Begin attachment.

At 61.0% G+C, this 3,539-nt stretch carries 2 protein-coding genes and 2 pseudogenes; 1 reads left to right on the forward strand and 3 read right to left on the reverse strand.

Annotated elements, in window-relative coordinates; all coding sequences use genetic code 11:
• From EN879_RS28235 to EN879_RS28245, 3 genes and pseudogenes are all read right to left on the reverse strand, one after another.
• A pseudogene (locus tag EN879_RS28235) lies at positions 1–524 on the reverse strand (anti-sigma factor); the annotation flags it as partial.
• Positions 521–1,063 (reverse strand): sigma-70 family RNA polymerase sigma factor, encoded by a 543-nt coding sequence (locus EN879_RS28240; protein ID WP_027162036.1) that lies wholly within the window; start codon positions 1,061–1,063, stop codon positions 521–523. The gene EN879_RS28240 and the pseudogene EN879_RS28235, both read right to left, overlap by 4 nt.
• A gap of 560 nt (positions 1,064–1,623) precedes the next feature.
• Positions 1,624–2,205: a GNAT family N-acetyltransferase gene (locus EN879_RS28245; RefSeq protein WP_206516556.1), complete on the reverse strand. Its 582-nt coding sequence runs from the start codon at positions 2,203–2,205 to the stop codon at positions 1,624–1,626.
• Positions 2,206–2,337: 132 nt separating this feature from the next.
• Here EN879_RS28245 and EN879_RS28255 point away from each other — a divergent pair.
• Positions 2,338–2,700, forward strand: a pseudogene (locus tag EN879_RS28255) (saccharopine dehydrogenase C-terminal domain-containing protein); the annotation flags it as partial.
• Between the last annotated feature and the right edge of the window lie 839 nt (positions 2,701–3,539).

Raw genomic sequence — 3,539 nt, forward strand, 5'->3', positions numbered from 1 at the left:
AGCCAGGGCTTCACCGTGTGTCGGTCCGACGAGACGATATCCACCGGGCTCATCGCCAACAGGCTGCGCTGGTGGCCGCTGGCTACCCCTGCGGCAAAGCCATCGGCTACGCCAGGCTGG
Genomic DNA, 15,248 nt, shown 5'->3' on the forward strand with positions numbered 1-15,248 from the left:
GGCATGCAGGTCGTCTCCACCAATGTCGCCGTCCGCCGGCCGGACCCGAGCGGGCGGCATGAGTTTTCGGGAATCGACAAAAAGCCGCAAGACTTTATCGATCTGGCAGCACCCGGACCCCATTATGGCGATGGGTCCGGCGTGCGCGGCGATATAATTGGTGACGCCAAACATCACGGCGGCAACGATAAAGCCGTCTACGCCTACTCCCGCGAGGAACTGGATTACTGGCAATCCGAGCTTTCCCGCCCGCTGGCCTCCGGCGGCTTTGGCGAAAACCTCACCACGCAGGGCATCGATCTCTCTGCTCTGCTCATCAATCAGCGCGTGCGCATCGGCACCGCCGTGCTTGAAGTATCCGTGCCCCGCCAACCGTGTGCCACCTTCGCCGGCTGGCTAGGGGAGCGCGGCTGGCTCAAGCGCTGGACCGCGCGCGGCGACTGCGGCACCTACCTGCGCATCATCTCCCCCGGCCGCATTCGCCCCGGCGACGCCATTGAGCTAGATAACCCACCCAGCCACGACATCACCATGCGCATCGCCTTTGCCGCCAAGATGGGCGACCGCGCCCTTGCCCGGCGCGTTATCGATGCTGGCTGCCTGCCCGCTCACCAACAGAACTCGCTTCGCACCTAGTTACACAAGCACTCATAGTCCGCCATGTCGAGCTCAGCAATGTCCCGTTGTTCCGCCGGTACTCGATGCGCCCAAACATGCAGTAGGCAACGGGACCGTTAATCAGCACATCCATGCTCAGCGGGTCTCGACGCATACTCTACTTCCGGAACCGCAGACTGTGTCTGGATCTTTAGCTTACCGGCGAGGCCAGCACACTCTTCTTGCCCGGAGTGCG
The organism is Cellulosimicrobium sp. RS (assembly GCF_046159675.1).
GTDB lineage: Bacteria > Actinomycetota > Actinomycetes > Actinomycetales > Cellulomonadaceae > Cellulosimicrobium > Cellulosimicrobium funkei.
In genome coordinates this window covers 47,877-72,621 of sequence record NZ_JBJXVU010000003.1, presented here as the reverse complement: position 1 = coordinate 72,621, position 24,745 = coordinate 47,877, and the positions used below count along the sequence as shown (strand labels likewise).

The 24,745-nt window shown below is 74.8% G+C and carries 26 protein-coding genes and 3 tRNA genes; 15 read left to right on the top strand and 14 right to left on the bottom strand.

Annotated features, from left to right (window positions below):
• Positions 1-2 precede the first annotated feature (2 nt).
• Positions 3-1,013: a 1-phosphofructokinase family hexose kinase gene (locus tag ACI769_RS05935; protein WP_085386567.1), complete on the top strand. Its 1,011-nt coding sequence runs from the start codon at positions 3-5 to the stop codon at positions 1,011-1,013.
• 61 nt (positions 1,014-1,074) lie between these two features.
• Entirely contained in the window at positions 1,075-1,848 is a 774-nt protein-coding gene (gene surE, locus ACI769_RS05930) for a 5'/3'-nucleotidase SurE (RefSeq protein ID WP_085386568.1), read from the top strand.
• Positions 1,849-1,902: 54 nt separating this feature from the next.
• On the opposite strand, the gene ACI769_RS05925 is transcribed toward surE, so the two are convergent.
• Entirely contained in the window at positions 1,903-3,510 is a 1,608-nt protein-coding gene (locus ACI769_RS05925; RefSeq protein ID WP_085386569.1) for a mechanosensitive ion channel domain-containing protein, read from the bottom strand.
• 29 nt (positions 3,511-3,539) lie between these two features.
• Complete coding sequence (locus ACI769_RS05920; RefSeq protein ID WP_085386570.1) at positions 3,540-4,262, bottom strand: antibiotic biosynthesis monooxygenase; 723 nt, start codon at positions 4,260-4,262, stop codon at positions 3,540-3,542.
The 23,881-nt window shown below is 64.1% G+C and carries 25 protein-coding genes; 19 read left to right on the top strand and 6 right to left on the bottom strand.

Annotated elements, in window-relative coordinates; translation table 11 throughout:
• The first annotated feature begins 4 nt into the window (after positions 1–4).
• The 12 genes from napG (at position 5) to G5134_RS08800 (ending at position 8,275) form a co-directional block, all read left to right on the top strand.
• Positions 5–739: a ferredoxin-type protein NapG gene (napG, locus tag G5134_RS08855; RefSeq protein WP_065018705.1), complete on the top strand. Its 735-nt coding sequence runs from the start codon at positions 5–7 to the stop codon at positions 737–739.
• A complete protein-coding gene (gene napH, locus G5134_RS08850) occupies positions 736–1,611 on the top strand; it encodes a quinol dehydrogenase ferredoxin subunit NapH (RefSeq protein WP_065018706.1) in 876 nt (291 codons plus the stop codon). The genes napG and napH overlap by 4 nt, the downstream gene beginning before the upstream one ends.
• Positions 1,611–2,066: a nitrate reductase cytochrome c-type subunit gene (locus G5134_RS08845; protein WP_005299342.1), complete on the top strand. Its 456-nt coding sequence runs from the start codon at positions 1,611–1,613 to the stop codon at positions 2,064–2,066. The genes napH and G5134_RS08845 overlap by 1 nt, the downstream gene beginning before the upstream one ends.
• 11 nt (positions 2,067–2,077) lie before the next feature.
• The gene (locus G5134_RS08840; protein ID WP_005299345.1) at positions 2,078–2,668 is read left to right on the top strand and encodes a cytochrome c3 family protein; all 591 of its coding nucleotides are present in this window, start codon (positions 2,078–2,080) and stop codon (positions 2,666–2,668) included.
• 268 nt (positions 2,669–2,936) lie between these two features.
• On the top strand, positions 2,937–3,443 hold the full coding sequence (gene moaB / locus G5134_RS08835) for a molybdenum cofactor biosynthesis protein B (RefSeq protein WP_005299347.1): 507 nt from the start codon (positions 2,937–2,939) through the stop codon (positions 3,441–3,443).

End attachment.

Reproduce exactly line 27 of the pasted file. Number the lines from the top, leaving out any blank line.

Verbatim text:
• Entirely contained in the window at positions 1,903-3,510 is a 1,608-nt protein-coding gene (locus ACI769_RS05925; RefSeq protein ID WP_085386569.1) for a mechanosensitive ion channel domain-containing protein, read from the bottom strand.